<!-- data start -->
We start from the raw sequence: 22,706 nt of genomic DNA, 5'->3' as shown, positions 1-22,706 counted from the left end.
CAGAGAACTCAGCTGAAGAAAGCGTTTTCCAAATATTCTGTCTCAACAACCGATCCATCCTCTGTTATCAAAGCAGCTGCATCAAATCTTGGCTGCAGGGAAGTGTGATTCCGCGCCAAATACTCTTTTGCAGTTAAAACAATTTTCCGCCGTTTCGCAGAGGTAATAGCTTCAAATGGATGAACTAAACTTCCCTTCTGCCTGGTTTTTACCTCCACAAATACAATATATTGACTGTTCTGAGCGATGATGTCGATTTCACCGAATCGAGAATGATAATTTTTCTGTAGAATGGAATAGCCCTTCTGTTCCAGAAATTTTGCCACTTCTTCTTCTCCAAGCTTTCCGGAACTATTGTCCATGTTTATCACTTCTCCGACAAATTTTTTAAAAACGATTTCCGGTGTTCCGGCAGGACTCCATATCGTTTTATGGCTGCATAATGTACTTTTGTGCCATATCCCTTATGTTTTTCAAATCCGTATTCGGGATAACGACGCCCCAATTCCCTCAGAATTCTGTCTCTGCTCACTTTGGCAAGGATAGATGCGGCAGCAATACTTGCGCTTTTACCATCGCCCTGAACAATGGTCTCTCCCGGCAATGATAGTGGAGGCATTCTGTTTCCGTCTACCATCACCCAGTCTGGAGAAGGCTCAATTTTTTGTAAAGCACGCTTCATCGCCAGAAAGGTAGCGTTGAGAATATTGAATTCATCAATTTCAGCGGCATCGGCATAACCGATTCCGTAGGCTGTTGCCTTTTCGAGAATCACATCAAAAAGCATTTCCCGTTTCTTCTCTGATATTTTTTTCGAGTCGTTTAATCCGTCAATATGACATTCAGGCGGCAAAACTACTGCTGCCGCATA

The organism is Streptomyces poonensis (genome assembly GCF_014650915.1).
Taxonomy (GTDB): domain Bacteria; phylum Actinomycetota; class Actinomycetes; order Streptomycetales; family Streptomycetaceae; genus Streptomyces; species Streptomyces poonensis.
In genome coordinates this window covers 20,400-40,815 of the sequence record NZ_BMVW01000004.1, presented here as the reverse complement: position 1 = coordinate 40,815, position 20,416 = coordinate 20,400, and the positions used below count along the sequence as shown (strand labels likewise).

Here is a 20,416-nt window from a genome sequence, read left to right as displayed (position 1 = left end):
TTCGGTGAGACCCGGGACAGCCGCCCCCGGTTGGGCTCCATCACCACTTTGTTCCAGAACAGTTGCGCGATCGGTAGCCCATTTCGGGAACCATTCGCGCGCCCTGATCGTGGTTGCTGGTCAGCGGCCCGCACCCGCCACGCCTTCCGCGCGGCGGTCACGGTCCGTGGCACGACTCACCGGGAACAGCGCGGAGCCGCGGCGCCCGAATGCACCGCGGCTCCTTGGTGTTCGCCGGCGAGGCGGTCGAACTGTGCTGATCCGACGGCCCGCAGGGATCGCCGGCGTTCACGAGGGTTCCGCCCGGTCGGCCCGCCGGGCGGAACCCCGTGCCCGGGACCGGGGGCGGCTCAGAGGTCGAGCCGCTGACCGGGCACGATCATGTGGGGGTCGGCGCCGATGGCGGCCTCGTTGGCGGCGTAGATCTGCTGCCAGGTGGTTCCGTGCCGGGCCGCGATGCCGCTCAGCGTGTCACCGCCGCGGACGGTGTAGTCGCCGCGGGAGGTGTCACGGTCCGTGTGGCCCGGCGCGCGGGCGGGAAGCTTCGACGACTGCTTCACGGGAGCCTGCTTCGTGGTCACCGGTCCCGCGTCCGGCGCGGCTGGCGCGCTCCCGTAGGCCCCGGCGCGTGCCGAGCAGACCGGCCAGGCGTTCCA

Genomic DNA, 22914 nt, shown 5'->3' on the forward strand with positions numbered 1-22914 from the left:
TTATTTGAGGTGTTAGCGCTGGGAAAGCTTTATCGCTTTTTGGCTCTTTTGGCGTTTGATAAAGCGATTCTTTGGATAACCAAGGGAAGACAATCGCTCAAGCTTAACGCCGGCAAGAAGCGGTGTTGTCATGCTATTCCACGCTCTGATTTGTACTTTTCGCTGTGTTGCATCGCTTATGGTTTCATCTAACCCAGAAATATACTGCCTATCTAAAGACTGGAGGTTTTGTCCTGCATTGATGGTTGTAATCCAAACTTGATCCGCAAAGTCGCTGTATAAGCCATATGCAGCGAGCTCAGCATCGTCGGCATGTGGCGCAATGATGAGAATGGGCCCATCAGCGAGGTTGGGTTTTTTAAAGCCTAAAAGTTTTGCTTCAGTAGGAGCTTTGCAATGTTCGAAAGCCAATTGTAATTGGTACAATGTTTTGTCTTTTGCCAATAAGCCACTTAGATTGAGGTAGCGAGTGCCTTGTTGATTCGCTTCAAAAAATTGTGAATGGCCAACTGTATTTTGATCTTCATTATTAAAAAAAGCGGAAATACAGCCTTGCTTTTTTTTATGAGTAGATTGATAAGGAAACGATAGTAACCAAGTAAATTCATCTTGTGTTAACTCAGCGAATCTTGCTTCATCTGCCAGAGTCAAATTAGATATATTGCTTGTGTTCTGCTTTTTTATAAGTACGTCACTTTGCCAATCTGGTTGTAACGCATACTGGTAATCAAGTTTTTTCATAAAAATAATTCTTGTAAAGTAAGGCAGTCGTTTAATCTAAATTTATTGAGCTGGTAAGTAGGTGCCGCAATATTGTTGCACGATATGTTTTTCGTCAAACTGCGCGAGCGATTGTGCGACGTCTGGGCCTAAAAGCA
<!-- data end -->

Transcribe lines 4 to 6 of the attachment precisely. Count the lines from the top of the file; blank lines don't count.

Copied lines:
Taxonomy (GTDB): domain Bacteria; phylum Actinomycetota; class Actinomycetes; order Streptomycetales; family Streptomycetaceae; genus Streptomyces; species Streptomyces poonensis.
In genome coordinates this window covers 20,400-40,815 of the sequence record NZ_BMVW01000004.1, presented here as the reverse complement: position 1 = coordinate 40,815, position 20,416 = coordinate 20,400, and the positions used below count along the sequence as shown (strand labels likewise).

Here is a 20,416-nt window from a genome sequence, read left to right as displayed (position 1 = left end):